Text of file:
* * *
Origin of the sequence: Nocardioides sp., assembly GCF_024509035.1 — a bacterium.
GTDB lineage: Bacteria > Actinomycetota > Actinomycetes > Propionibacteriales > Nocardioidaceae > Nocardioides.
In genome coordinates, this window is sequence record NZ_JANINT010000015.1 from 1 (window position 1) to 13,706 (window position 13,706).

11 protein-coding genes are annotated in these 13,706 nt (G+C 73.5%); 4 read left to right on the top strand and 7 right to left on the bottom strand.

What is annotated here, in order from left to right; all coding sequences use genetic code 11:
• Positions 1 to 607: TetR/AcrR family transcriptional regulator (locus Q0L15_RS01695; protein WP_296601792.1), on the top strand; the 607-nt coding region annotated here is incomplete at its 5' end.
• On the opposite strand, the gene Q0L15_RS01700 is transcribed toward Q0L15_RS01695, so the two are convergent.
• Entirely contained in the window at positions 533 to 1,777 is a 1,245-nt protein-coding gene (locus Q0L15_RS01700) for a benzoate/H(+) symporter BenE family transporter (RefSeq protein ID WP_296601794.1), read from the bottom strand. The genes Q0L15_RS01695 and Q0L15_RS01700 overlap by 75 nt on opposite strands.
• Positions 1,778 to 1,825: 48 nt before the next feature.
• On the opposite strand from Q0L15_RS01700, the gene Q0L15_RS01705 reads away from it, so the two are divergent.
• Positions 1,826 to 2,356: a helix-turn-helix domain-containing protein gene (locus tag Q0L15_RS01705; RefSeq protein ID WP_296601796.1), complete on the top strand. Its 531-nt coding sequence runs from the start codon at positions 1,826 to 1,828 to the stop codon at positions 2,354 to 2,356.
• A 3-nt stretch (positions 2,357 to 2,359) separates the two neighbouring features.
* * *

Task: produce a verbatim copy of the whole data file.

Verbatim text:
Origin of the sequence: Nocardioides sp., assembly GCF_024509035.1 — a bacterium.
GTDB lineage: Bacteria > Actinomycetota > Actinomycetes > Propionibacteriales > Nocardioidaceae > Nocardioides.
In genome coordinates, this window is sequence record NZ_JANINT010000015.1 from 1 (window position 1) to 13,706 (window position 13,706).

11 protein-coding genes are annotated in these 13,706 nt (G+C 73.5%); 4 read left to right on the top strand and 7 right to left on the bottom strand.

What is annotated here, in order from left to right; all coding sequences use genetic code 11:
• Positions 1 to 607: TetR/AcrR family transcriptional regulator (locus Q0L15_RS01695; protein WP_296601792.1), on the top strand; the 607-nt coding region annotated here is incomplete at its 5' end.
• On the opposite strand, the gene Q0L15_RS01700 is transcribed toward Q0L15_RS01695, so the two are convergent.
• Entirely contained in the window at positions 533 to 1,777 is a 1,245-nt protein-coding gene (locus Q0L15_RS01700) for a benzoate/H(+) symporter BenE family transporter (RefSeq protein ID WP_296601794.1), read from the bottom strand. The genes Q0L15_RS01695 and Q0L15_RS01700 overlap by 75 nt on opposite strands.
• Positions 1,778 to 1,825: 48 nt before the next feature.
• On the opposite strand from Q0L15_RS01700, the gene Q0L15_RS01705 reads away from it, so the two are divergent.
• Positions 1,826 to 2,356: a helix-turn-helix domain-containing protein gene (locus tag Q0L15_RS01705; RefSeq protein ID WP_296601796.1), complete on the top strand. Its 531-nt coding sequence runs from the start codon at positions 1,826 to 1,828 to the stop codon at positions 2,354 to 2,356.
• A 3-nt stretch (positions 2,357 to 2,359) separates the two neighbouring features.